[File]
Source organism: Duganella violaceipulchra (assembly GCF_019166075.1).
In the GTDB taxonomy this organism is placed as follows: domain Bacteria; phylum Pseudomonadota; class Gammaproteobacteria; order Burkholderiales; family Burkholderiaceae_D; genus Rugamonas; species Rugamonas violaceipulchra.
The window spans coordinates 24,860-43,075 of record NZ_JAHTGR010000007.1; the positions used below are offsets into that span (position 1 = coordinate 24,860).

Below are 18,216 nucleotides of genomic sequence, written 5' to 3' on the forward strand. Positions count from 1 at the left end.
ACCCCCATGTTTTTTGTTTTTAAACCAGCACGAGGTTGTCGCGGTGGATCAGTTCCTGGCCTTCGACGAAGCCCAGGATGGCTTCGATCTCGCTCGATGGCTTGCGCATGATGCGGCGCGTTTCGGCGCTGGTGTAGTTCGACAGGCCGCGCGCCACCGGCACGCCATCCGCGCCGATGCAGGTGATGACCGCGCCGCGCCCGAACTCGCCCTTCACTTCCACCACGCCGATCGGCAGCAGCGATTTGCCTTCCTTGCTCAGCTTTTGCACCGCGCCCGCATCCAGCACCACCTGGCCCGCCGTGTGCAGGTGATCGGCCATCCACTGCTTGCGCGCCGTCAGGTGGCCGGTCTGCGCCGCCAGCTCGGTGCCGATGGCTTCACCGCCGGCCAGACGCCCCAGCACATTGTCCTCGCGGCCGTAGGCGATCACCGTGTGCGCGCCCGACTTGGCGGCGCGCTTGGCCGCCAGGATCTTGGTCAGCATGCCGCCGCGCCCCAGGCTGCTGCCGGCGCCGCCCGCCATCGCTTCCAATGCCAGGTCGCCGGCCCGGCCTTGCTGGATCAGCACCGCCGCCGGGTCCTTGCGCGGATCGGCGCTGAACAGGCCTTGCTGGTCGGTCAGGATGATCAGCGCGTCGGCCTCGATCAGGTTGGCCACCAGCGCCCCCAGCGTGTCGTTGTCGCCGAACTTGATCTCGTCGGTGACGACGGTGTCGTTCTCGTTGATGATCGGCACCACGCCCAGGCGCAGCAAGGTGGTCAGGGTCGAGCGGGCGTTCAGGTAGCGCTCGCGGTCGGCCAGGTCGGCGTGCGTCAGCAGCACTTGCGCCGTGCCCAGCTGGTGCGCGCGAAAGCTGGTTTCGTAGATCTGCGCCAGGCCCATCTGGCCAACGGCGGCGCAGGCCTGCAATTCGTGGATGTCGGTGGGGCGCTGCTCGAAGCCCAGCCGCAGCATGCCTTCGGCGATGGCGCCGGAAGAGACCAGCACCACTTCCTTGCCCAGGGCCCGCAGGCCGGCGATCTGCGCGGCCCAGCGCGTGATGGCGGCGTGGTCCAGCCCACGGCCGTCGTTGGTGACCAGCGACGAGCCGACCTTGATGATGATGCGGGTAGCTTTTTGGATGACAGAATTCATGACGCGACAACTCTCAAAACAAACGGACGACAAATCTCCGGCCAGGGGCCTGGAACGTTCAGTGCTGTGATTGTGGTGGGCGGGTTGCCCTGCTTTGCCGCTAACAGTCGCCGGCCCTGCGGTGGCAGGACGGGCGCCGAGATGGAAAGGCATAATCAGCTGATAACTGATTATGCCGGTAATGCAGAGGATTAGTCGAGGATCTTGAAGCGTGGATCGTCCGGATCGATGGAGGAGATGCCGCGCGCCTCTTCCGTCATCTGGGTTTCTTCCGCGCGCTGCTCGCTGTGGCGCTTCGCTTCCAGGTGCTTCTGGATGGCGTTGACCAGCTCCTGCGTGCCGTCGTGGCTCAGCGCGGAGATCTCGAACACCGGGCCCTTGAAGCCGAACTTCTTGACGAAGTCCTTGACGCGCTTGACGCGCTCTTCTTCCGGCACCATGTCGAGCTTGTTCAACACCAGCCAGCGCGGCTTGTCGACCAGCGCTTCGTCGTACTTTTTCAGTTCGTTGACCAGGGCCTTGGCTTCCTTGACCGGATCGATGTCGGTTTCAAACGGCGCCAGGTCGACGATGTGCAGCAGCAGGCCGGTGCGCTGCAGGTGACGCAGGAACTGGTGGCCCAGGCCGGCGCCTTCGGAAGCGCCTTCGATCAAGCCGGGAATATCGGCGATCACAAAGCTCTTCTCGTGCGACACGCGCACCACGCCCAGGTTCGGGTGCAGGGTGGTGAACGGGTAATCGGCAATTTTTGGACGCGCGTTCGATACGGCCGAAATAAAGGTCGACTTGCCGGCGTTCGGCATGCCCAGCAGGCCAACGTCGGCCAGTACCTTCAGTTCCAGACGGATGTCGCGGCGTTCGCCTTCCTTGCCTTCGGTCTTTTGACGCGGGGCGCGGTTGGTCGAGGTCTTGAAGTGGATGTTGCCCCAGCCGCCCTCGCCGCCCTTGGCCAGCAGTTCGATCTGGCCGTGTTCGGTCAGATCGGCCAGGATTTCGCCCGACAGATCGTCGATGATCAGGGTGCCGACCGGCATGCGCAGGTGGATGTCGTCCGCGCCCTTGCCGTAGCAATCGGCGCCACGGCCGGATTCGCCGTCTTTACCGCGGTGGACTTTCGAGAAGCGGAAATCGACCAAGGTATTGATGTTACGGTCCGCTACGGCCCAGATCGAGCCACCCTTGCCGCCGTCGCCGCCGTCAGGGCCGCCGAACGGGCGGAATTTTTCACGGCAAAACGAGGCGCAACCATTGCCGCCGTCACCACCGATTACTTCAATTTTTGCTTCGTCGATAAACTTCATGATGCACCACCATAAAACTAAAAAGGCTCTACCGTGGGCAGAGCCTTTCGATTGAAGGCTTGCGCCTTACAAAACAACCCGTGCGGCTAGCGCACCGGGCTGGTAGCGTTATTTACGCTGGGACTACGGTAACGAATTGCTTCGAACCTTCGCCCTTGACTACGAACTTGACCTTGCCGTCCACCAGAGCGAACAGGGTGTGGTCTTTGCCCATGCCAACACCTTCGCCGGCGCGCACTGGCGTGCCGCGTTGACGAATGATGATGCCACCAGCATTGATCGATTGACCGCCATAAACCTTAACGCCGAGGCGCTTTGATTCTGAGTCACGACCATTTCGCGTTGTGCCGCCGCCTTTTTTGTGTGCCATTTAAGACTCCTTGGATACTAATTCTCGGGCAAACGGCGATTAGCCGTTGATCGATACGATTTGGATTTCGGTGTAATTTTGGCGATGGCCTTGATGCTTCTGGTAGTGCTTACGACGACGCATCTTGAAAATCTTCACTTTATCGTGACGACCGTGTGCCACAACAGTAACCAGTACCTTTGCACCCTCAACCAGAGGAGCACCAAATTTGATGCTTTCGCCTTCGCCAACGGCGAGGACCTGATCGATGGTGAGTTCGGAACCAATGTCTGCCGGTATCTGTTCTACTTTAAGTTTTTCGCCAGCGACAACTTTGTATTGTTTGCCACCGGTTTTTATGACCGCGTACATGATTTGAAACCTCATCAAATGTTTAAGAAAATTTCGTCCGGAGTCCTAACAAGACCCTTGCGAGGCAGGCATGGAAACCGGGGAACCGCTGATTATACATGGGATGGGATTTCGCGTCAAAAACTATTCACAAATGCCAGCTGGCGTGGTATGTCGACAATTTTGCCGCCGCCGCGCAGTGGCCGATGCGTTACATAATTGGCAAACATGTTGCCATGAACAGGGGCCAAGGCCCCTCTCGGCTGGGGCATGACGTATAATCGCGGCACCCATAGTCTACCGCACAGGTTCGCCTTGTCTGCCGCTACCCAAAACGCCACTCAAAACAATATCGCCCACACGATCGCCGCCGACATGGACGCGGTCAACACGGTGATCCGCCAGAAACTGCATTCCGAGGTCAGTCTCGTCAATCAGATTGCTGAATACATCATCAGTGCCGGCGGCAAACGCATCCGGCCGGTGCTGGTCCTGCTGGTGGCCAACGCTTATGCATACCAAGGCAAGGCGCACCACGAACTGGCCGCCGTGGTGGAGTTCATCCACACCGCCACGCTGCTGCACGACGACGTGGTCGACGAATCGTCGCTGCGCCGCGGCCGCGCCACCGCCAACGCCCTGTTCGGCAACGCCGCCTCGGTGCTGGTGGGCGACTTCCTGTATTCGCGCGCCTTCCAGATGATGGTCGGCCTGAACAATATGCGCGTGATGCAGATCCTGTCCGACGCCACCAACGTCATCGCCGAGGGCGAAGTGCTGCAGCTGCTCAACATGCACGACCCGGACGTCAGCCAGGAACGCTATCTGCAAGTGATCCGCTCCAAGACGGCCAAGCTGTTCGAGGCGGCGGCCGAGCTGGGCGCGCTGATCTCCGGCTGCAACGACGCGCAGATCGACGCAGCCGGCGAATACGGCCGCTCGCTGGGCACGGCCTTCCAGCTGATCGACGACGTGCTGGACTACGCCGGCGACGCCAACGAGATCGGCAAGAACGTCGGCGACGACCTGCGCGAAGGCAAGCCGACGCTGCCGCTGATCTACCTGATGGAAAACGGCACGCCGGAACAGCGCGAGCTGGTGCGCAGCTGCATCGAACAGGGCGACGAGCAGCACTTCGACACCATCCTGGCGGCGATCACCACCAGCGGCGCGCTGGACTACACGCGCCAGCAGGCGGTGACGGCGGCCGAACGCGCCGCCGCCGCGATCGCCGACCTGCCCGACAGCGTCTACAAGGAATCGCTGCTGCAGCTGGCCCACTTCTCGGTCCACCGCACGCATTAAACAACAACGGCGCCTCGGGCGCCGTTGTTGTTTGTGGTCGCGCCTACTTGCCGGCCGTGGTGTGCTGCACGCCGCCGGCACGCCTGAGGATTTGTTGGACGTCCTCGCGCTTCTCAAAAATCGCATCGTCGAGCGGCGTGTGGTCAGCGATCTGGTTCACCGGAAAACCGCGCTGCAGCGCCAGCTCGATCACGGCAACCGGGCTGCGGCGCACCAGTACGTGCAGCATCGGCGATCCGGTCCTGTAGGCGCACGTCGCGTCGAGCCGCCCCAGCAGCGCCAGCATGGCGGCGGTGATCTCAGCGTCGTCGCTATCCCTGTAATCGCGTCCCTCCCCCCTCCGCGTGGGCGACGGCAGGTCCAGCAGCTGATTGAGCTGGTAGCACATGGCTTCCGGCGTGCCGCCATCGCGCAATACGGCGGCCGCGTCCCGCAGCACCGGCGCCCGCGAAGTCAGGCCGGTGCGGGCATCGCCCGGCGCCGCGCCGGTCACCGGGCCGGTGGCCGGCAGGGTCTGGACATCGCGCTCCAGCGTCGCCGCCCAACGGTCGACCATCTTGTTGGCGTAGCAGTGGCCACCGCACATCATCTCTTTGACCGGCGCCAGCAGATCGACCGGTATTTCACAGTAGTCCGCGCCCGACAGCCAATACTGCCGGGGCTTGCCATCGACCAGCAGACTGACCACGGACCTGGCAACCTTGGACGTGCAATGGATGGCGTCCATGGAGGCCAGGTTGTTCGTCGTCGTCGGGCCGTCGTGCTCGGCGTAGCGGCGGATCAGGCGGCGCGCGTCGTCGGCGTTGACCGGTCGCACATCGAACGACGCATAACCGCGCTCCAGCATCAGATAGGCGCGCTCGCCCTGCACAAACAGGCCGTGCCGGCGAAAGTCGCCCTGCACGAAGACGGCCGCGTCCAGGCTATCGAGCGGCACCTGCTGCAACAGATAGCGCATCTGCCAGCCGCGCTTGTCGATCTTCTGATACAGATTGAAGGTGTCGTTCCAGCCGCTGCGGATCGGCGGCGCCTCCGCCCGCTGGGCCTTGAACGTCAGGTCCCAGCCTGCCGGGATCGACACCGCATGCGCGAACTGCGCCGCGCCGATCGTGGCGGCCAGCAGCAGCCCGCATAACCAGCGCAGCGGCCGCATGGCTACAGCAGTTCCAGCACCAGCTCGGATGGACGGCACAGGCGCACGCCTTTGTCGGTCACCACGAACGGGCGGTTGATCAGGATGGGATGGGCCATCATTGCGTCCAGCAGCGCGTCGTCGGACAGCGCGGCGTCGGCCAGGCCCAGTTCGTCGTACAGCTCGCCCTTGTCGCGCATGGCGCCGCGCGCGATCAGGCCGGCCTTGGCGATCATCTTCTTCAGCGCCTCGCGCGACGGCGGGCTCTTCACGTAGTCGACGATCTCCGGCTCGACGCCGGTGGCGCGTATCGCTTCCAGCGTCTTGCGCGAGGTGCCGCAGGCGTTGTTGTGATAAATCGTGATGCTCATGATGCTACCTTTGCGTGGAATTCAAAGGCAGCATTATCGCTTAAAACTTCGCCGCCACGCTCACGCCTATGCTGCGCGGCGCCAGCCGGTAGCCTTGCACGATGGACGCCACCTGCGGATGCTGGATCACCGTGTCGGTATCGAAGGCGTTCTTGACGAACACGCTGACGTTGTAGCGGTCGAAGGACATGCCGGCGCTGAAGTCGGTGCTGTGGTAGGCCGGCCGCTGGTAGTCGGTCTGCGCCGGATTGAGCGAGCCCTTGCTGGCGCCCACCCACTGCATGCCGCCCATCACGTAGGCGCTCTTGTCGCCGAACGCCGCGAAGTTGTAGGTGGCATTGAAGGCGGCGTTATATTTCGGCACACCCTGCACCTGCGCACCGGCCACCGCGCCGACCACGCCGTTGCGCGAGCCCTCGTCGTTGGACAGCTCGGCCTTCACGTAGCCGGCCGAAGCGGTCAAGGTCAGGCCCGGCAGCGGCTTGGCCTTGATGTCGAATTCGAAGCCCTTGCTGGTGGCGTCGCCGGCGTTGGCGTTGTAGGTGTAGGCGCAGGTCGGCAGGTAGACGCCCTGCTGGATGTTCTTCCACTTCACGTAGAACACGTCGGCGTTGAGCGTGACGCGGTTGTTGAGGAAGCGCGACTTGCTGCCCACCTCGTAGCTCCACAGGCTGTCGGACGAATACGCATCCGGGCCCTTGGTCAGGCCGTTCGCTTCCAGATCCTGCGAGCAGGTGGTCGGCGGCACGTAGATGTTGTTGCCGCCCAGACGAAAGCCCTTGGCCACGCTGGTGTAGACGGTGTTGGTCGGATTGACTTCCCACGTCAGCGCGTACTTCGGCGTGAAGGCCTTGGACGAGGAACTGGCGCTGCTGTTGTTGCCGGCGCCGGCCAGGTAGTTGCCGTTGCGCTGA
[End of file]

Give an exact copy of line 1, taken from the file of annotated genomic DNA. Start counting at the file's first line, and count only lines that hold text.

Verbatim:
Source organism: Duganella violaceipulchra (assembly GCF_019166075.1).